The Registry gets fragmented pretty much like the entire hard drive does, because it is stored on the hard drive after all. The only problems is that the Registry is accessed by the operating system and applications more than a hundred times per second, thus a lot more frequently than most areas of the hard drive.
Over time, some registry entries are added, some are deleted, but there's also a lot of information left behind. This means it might have been useful at some point, but now it is simply stored there with no use. Another type of junk data are empty registry keys. Think of them as empty boxes just lying around. Data that is scattered is harder to access than organized data.
When you defragment the Registry, the information it contains will look more like a brick instead of a comb with broken teeth.
Free Registry Defragmentation Tools
With a Registry defrag utility you can make sure all information contained by the Registry is well-organized and easy to access. It's true that the Registry becomes more and more fragmented in time, but registry cleanup is also a reason.
After you use a cleanup tool to remove useless and invalid registry entries, their place holders remain empty so even if the Registry is now free of junk data, its size remains the same due to the empty keys it contains.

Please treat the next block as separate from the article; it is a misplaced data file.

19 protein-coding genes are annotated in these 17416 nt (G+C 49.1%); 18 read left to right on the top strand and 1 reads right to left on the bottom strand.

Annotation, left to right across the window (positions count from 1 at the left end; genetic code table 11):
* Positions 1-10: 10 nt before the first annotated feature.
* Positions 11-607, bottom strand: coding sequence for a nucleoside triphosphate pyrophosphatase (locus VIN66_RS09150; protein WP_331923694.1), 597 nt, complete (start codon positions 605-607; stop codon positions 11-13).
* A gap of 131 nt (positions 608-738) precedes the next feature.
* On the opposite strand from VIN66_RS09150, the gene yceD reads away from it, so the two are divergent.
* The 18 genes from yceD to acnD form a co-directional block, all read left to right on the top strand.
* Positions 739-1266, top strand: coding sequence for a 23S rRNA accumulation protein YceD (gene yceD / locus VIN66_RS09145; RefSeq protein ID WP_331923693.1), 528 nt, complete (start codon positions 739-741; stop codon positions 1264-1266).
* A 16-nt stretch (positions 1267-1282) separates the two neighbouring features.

Quicksys RegDefrag lets you easily defragment your registry. The program's clean and friendly UI offers two options: Defrag the Registry or Get Registry Information.
The first option takes you to a dialog window where you can let the program analyze the registry and then, based on the fragmentation level, you will receive recommendations. The defrag process can last for a while and when it's done it will also need a system restart to apply the new changes.
Just to be on the safe side, Quicksys RegDefrag performs a system restore point before defragmenting the Registry.
WinMend Registry Defrag
WinMend's interface is a bit different than the one of Quicksys RegDefrag but the M.O. is pretty much the same. You can see Registry Information or Analyze it. Once the analysis is complete, you will see a graphical representation of how the registry data looks before and after defragmentation, so you can decide if you want to defragment it or not.
WinMend Registry Defrag is a free tool, but you'll see some advertised third-party software from the same developer, although in a separate tab.
Auslogics Registry Defrag
Auslogics, the same company that offers a free registry cleaner, also develops Auslogics Registry Defrag. This tool provides a similar approach with other registry defrag applications.
Auslogics Registry Defrag lets users perform Registry Analysis, to quickly determine the level of registry fragmentation. The next step is to view the Fragmentation Details (two graphs showing the current registry status and possible optimization) and decide whether the registry needs to be defragmented or not. Naturally, the final step is starting the defrag process which will require a system reboot once it completes.